On the road again in America

March 25, 2013

When smuggling citrus and other threats to national security into the United States of America, it is best not to make eye contact and to lie through your teeth.

Remember, Americans are a funny people – as a general rule, they are deathly afraid of oranges from other countries and have no idea who Stompin’ Tom Connors was. Hard to believe, but true. Walk into one of their ice rinks, and you’re likely to hear something by One Direction over Tom’s classic, The Hockey Song.

They are our continental brothers, but there are different from you and me. They speak strangely. They eat unusual foods. They regard flannel as some kind of limited seasonal fashion that shouldn’t be worn on any occasion, any time of year.

But in the interest of international co-operation, a photographer from my newspaper and I were dispatched last week to travel from Ontario into Detroit and due south, through Ohio, Kentucky, Tennessee, Mississippi, Louisiana and Texas.

Our assignment was to follow a Waterloo company making a pilgrimage to the South by Southwest festival in Austin, Tex., and to document what we saw.

Now breaking international import laws is not something to boast about, and I’m ashamed to admit we were so loaded to the gills with fruit that our car smelled a bit like the produce section at your local Zehrs as we pulled up to the Michigan border.

My travelling partner on this trip doesn’t like to be too far from produce at any given time, and worried there may be some kind of shortage in the U.S., decided it was best to carry everything with him. Kiwis, tangerines, bananas, apples, nectarines, oranges, strawberries. We had it all.

A pineapple was even buried deep inside his luggage, surrounded by fresh – I hope – underwear.

“No sir, nada. Zip. Not a one. Uh-uh, ” we said, shaking our heads, when asked by the border guard if we had any fruit on board with us.

Incredibly, he let us through.

The company we were following on this epic road trip was not so lucky. They were hauled out of their RV and lined up against the wall like common criminals, while Homeland Security officers scoured their rig. They seized a handful of oranges, and America was safe for another day.

We soon learned when travelling through the U.S. it’s sometimes best for foreigners to keep a low profile. We also learned most Americans don’t know the first thing about their northern neighbours – although one worldly clerk at a Louisville shop called us all hosers, which was kind of flattering.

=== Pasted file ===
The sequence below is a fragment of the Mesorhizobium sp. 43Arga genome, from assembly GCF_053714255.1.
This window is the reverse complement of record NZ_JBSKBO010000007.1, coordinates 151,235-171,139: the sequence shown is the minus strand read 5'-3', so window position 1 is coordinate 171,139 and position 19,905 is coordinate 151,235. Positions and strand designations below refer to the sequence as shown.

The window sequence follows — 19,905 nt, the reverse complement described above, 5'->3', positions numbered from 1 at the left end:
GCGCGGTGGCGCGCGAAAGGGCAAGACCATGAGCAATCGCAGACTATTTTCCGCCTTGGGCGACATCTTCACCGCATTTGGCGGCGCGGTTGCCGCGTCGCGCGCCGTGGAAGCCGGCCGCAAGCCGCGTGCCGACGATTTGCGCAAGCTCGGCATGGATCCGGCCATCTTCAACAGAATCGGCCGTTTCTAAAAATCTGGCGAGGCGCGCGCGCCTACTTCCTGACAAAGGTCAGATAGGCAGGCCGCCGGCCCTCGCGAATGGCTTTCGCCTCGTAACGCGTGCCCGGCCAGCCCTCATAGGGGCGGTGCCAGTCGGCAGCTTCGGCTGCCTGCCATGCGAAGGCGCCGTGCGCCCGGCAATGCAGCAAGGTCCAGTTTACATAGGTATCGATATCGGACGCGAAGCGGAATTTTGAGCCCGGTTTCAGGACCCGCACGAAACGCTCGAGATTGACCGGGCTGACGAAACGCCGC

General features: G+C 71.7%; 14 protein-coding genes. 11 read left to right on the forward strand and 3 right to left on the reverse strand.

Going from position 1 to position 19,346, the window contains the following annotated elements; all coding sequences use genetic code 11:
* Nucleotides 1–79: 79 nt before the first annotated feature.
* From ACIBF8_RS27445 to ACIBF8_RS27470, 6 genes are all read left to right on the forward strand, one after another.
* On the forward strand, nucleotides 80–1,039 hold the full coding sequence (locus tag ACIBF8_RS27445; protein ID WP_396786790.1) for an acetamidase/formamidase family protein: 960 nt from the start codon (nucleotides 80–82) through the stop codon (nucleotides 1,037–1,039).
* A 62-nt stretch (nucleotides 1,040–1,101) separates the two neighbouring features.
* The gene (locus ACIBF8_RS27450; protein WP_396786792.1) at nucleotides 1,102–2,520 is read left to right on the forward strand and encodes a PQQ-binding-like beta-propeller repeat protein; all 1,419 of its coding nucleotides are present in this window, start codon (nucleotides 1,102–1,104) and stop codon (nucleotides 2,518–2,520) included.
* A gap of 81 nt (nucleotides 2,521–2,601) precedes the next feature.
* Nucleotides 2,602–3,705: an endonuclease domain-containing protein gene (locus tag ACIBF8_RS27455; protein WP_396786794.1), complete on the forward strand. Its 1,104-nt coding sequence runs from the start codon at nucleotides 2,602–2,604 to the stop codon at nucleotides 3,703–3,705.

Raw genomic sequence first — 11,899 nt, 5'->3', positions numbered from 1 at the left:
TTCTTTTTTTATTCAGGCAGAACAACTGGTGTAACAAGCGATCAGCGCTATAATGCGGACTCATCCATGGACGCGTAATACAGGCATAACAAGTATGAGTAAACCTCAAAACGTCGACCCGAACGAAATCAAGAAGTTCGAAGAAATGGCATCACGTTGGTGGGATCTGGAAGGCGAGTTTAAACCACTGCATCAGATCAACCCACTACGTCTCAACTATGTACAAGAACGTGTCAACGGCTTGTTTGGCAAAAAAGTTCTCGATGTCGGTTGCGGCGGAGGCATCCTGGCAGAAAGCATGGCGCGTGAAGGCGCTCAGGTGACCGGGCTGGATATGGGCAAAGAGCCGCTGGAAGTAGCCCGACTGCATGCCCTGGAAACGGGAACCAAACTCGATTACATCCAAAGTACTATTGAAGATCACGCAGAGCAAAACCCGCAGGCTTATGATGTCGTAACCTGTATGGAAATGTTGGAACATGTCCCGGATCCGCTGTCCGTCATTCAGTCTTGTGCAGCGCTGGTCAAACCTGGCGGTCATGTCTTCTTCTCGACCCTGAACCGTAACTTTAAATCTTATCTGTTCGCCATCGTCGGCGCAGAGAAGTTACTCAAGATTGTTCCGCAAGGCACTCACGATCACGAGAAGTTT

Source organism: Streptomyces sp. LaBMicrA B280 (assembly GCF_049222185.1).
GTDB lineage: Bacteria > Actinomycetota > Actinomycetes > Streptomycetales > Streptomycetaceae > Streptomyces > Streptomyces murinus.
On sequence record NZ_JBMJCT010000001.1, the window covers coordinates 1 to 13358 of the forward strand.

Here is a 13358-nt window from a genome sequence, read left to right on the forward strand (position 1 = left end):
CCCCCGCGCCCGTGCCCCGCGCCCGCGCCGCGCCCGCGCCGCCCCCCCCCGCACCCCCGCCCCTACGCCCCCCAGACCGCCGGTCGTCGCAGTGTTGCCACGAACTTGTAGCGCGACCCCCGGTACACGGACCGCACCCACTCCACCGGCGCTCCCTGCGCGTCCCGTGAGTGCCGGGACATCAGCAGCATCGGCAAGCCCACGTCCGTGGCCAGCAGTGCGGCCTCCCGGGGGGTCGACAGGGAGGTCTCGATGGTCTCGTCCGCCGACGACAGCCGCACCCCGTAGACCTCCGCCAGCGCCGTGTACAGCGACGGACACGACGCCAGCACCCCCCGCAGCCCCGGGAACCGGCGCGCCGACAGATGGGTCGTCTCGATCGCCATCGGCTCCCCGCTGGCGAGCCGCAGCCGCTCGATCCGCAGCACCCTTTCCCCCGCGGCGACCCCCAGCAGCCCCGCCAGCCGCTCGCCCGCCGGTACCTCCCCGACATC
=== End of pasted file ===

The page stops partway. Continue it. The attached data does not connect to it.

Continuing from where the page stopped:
Most Americans we encountered seemed to think of Canada as some kind of vague, frozen, fictional territory that was created for the Rudolph, the Red-Nosed Reindeer TV special in the 1960s.

At a gas station in New Orleans, the pump demanded I enter my ZIP code to complete the credit card transaction. Luckily, everything I need to know about America I learned from watching Beverly Hills: 90210 when I was a kid. So I calmly punched in ‘90210′ and tried to pretend I was a less handsome Jason Priestly, a Canadian expertly coached in acting like an American.

My ruse didn’t work. The gas pump told me the transaction was denied, and summoned me to speak with the clerk. When I explained to the woman inside there are no zip codes in Canada, she looked at me as if I had just told her we butter the undersides of our bread up here.

“How do y’all get your mail?” she asked, genuinely puzzled.

In Texas, we met an intellectual young woman from New York who claimed there were no pretty girls in Canada, a country she’d never visited. She’d also never heard the term tuque, and took it for some kind of insult. Needless to say, we told her anyone visiting Canada had to pay a $2,000 maple syrup head tax, so it was best she stayed home.

Anyhow, it’s a fine place, America. Just don’t bring any oranges.

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